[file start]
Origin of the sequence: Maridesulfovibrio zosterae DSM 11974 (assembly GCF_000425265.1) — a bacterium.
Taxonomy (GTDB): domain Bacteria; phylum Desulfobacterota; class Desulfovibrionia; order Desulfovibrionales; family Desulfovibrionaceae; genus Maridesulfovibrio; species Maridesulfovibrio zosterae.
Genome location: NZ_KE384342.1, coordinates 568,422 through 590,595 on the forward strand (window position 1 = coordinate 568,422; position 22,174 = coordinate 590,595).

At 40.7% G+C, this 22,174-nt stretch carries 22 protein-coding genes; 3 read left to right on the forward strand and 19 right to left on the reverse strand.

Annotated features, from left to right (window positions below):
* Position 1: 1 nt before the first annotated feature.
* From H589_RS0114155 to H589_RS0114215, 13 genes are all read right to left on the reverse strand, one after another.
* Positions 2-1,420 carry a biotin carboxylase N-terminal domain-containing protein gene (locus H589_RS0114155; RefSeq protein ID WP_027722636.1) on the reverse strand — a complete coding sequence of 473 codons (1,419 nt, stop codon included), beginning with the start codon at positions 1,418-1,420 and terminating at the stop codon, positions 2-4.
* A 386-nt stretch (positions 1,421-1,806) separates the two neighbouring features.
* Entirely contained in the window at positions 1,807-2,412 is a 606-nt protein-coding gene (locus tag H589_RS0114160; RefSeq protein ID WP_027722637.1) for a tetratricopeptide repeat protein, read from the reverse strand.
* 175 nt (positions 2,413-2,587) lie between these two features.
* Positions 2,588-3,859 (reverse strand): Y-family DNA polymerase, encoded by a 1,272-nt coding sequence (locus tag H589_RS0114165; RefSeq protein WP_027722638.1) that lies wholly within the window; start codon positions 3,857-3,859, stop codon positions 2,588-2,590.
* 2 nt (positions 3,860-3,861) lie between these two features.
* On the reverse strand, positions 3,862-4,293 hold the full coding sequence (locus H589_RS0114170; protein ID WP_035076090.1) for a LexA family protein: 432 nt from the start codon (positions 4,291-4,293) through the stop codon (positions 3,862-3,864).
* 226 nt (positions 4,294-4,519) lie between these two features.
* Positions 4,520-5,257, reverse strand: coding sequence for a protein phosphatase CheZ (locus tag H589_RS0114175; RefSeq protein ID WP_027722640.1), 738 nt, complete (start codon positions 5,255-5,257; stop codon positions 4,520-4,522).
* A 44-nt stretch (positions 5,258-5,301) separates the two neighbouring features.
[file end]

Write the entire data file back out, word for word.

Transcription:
Origin of the sequence: Maridesulfovibrio zosterae DSM 11974 (assembly GCF_000425265.1) — a bacterium.
Taxonomy (GTDB): domain Bacteria; phylum Desulfobacterota; class Desulfovibrionia; order Desulfovibrionales; family Desulfovibrionaceae; genus Maridesulfovibrio; species Maridesulfovibrio zosterae.
Genome location: NZ_KE384342.1, coordinates 568,422 through 590,595 on the forward strand (window position 1 = coordinate 568,422; position 22,174 = coordinate 590,595).

At 40.7% G+C, this 22,174-nt stretch carries 22 protein-coding genes; 3 read left to right on the forward strand and 19 right to left on the reverse strand.

Annotated features, from left to right (window positions below):
* Position 1: 1 nt before the first annotated feature.
* From H589_RS0114155 to H589_RS0114215, 13 genes are all read right to left on the reverse strand, one after another.
* Positions 2-1,420 carry a biotin carboxylase N-terminal domain-containing protein gene (locus H589_RS0114155; RefSeq protein ID WP_027722636.1) on the reverse strand — a complete coding sequence of 473 codons (1,419 nt, stop codon included), beginning with the start codon at positions 1,418-1,420 and terminating at the stop codon, positions 2-4.
* A 386-nt stretch (positions 1,421-1,806) separates the two neighbouring features.
* Entirely contained in the window at positions 1,807-2,412 is a 606-nt protein-coding gene (locus tag H589_RS0114160; RefSeq protein ID WP_027722637.1) for a tetratricopeptide repeat protein, read from the reverse strand.
* 175 nt (positions 2,413-2,587) lie between these two features.
* Positions 2,588-3,859 (reverse strand): Y-family DNA polymerase, encoded by a 1,272-nt coding sequence (locus tag H589_RS0114165; RefSeq protein WP_027722638.1) that lies wholly within the window; start codon positions 3,857-3,859, stop codon positions 2,588-2,590.
* 2 nt (positions 3,860-3,861) lie between these two features.
* On the reverse strand, positions 3,862-4,293 hold the full coding sequence (locus H589_RS0114170; protein ID WP_035076090.1) for a LexA family protein: 432 nt from the start codon (positions 4,291-4,293) through the stop codon (positions 3,862-3,864).
* 226 nt (positions 4,294-4,519) lie between these two features.
* Positions 4,520-5,257, reverse strand: coding sequence for a protein phosphatase CheZ (locus tag H589_RS0114175; RefSeq protein ID WP_027722640.1), 738 nt, complete (start codon positions 5,255-5,257; stop codon positions 4,520-4,522).
* A 44-nt stretch (positions 5,258-5,301) separates the two neighbouring features.